| 26 February 2024, Monday |

Taiwanese staff to leave Hong Kong office in ‘one China’ row

According to a senior official, Taiwanese workers working at the island’s representative office in Hong Kong will begin departing the Chinese-run city on Sunday after the government there asked that its officials sign a declaration endorsing Beijing’s claim to Taiwan.

Chinese-run Hong Kong has become a source of friction between Taipei and Beijing, particularly since Taiwan denounced a Beijing-imposed security regulation and began allowing Hong Kongers to live on the island.

Only local personnel would remain at the office, according to Lin Fei-fan, deputy secretary general of Taiwan’s ruling Democratic Progressive Party.

“This is because the Chinese Communist Party and the Hong Kong government continue to force our personnel stationed in Hong Kong to sign a ‘one China commitment letter’ to recognize ‘one China’,” he said on his Facebook page.

“As a political prerequisite for the visa renewal, we will of course not accept it!”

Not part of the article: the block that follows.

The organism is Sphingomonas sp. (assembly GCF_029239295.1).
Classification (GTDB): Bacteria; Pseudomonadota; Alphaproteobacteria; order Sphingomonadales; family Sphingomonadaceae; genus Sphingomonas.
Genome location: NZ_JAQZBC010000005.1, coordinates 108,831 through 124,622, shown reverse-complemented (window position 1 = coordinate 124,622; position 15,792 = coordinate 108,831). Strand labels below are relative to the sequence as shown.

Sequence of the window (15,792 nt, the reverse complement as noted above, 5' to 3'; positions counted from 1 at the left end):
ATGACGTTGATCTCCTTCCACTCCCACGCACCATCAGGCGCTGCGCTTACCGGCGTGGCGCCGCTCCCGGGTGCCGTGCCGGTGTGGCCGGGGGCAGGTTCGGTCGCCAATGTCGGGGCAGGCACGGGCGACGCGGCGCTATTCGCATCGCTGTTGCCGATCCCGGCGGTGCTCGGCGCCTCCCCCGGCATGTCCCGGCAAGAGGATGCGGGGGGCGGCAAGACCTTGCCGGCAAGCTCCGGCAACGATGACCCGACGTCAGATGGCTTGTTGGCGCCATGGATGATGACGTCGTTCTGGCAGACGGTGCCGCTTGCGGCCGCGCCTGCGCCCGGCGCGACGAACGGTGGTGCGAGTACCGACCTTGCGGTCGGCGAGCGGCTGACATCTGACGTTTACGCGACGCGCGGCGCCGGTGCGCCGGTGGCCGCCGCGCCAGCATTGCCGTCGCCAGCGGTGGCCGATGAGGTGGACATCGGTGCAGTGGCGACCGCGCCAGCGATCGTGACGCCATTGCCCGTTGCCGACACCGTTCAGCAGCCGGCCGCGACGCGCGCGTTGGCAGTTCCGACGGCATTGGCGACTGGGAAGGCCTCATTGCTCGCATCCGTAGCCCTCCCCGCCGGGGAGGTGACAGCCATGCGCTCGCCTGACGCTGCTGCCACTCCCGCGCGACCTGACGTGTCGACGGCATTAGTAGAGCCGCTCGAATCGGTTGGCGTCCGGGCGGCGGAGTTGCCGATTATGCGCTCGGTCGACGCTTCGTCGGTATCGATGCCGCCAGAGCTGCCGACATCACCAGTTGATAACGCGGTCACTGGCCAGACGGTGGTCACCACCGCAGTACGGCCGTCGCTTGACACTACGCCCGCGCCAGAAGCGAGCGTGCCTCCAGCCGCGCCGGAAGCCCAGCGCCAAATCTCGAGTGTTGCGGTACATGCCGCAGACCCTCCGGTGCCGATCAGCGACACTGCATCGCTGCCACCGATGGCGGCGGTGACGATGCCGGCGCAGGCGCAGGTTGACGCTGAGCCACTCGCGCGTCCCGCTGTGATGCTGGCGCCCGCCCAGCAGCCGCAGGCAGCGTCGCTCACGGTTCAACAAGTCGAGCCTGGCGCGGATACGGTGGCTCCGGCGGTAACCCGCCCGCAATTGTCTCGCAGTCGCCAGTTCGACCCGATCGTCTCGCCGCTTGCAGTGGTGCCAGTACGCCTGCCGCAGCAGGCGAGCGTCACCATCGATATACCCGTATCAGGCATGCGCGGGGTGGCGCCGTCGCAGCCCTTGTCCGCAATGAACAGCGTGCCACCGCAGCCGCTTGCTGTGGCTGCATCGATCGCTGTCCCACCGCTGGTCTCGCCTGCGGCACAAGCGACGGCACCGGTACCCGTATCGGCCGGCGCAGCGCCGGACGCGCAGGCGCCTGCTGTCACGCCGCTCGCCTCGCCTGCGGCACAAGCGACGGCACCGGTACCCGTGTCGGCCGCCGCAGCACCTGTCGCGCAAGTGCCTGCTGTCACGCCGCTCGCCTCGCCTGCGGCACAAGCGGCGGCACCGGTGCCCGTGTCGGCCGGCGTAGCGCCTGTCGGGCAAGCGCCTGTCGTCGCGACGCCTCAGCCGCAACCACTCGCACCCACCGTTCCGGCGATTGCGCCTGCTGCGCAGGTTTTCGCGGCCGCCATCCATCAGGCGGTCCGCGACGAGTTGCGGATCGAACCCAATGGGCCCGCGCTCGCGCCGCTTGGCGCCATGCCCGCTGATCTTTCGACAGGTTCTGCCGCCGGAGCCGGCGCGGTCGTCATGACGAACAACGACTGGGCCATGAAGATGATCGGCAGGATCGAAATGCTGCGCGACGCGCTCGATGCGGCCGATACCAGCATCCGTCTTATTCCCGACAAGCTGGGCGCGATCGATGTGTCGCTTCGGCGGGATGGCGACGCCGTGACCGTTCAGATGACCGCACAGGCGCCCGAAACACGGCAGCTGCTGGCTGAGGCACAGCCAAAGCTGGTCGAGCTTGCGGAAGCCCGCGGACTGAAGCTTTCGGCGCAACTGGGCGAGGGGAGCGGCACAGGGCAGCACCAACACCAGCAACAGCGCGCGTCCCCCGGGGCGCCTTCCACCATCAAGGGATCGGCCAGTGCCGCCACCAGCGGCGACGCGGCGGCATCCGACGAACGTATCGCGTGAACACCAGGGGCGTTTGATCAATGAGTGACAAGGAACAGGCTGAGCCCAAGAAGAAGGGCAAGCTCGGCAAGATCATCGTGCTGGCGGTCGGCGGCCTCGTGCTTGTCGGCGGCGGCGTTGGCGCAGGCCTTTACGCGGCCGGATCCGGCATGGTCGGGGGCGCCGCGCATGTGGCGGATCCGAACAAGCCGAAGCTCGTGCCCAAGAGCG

China sees democratically-ruled Taiwan as part of “one China” and has never renounced the use of force to bring the island under its control.

Lin said Taiwan would never accept “one China” or “one country, two systems”, Beijing’s way of running Hong Kong under Chinese sovereignty it hopes to one day apply to the island.

A senior Taiwan official familiar with the matter told Reuters seven Taiwan officials will return on Sunday afternoon, with the last remaining official to come back after visa expiry next month.

“It is not acceptable for us to be politically diminished,” the official said, pointing to the request to sign the document.

In a statement earlier on Sunday, Taiwan’s Mainland Affairs Council said that since July 2018 the Hong Kong government has “repeatedly set unreasonable political conditions for staff visas for our Hong Kong office, demanding the signing of a ‘One China Commitment Letter'”.

The Hong Kong office would “modify its business handling manner” beginning Monday, it noted, adding that “essential operations” will be maintained.

It further stated that no such “one China” letter will be signed by Taiwanese employees.

Last month, Hong Kong shut down its Taiwan representative office, condemning Taipei for interfering in internal affairs in “gross” ways, including with its offer to help “violent” demonstrators, which Taiwan denied.

On Wednesday, the government of Macau followed suit.

  • Reuters